Brian Fuller's blog on the media, marketing and content creation

Assume the position

Posted on | April 22, 2008 | No Comments

Ford Kanzler posted an insightful comment to the “marketing echo chamber” post.

This problem clearly appears when you hear marketing managers say,”we position ourselves,” or “our position is.” It demonstrates their often inside-out thinking and not what the world necessarily believes about their brand.

We’re all about teaching about “the conversation” in Web 2.0 land. Whether you’re media or a company, you’re not standing on a soap box broadcasting. You’re conversing with your audiences. It’s an important concept, and some companies are smart enough to begin to do very interesting customer-collaboration and product-development programs using Web technology.
This may be a tortured example, but let’s give it a whirl:
MP3 players existed well before the iPod. Engineers told the world that they wanted a different type of portable music–the next-generation WalkMan, only with solid-state storage. Great. But Apple said it’s not about portable music. It’s about fashion. Somewhere, probably, some people inside Apple had enough insight in watching early MP3 devices to understand that the world was positioning them as fashion statements.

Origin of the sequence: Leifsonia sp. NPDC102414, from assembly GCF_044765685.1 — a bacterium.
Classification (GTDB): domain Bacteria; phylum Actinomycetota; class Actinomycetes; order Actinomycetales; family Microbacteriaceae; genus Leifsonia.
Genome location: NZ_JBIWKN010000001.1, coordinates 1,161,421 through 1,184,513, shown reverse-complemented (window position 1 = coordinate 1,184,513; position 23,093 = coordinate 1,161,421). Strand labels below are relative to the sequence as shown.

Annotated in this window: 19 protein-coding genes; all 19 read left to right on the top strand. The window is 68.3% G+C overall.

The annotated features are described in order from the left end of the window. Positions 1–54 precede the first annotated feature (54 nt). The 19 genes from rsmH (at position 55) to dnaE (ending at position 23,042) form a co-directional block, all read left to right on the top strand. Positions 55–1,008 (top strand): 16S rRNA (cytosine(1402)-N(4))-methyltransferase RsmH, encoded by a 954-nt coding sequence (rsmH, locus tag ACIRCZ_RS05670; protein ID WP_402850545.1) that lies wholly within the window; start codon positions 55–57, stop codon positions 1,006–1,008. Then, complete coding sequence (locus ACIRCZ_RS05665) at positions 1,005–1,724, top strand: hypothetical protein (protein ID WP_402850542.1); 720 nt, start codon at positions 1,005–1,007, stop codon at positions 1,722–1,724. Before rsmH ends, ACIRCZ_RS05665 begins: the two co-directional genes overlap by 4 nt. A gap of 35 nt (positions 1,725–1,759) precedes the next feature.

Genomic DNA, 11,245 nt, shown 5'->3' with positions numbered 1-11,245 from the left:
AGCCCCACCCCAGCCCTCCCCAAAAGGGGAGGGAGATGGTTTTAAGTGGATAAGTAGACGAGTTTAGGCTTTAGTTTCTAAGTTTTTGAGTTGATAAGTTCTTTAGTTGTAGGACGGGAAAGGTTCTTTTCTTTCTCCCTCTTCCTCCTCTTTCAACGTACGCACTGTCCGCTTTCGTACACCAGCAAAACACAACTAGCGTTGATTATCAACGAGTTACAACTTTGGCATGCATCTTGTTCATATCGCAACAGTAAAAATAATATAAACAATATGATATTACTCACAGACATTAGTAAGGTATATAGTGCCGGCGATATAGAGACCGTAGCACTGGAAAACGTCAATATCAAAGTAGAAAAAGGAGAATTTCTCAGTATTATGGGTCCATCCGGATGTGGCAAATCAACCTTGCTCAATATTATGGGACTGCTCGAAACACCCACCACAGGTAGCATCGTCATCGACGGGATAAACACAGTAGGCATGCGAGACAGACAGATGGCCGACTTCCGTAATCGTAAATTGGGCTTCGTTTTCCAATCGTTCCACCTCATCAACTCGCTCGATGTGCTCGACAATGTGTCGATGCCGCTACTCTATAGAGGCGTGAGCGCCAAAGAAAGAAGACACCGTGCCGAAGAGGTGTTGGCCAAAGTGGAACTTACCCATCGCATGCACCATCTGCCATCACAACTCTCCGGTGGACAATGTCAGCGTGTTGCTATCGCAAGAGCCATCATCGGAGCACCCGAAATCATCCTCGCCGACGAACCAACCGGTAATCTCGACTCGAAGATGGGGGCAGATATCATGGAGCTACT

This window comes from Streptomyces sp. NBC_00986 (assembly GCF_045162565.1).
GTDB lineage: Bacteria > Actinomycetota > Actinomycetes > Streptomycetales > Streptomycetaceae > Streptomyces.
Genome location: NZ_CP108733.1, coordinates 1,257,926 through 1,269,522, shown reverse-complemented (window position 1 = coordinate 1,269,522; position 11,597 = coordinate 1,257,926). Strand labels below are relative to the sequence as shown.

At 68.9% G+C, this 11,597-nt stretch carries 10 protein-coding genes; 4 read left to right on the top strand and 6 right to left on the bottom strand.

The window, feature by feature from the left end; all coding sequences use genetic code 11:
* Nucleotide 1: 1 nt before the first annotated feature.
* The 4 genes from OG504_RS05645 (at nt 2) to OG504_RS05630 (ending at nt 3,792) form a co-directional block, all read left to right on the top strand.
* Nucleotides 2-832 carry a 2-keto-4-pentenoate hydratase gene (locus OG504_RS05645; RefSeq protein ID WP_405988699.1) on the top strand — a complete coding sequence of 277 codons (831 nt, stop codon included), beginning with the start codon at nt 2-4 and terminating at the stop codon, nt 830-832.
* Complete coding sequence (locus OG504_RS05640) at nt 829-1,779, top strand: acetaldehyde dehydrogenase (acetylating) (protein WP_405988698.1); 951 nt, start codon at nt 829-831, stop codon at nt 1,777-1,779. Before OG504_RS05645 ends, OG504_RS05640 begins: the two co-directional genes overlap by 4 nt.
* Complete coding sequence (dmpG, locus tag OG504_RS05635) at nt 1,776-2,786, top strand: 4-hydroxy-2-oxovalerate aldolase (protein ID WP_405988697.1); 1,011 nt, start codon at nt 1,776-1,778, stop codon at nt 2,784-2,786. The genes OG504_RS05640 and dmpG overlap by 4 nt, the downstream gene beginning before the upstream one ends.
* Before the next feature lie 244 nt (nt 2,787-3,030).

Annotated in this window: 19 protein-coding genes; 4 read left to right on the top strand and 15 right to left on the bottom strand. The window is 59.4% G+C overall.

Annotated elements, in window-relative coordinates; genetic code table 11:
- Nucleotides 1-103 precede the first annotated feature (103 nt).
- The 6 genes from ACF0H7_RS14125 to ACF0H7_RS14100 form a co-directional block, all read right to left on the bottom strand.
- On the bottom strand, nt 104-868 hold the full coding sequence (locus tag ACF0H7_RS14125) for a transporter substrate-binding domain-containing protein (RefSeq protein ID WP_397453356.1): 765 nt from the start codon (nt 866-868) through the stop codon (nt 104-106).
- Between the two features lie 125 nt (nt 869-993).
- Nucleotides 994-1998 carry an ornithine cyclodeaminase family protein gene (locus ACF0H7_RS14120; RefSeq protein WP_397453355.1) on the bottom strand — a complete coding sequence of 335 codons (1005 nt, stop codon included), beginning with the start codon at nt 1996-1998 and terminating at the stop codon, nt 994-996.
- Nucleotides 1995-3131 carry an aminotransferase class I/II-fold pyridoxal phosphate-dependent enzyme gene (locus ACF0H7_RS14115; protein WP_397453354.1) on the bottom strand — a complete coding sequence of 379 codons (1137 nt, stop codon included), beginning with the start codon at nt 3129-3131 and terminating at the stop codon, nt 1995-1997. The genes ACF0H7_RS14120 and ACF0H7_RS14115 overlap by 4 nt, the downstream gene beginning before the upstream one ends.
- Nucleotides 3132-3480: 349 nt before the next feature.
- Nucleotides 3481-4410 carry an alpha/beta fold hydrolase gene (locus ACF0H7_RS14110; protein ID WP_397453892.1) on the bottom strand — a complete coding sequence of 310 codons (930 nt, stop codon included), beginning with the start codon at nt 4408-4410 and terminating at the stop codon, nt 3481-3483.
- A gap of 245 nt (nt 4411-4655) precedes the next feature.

They were smart enough to look at the problem differently. But most companies have a technology or a service that’s created for a reason, and applying it for other uses comes hard if the corporate culture is what it is.
But now take seriously the conversation with your customers through social media tools and techniques, and you’ve got what they call in basketball “the sixth man.”
That sixth man can help companies “position” themselves in ways they never could have dreamed. Simple concept, yes. But those are often the most powerful.

If you enjoyed this post, make sure you subscribe to my RSS feed!


No Responses to “Assume the position”

  1. Loring Wirbel
    April 22nd, 2008 @ 11:59 am

    But Apple is one of the rare examples of a company that pays more attention to its iconic position among members of its cult-fanbase, than it does about product positioning and competitive ranking. Most companies have only the vaguest notions of what their business plans might really mean to the world at large, and what their customers think of them.

    The title of this post indicates the type of closed-eyes “butts-up” position the vast majority of corporate marketeers are in. Reminds me of being kicked out of high school for wearing a T-shirt of my favorite underground comix hero of the time, Coochy Cootie. Coochy was carrying a strange device labeled “corn-cob remover,” and hollering “Bend Over, America.” Good advice for marketing VPs everywhere.

  2. Lou Covey
    April 22nd, 2008 @ 1:55 pm

    First, Loring… wow. And I thought I was avant garde.

    That being said, What I find amazing in most marketeers is the belief that they can define themselves in the market, which is why most company marketing fails. The market ALWAYS defines you, so you have to be listening to what the market is saying and adjust accordingly.

    The market is a conversation. You can ignore it (at your own peril) ore you can participate in it. You can never control it.

Leave a Reply

  • Sunset in the Sunset

    Sunset in the Sunset
  • Recent Comments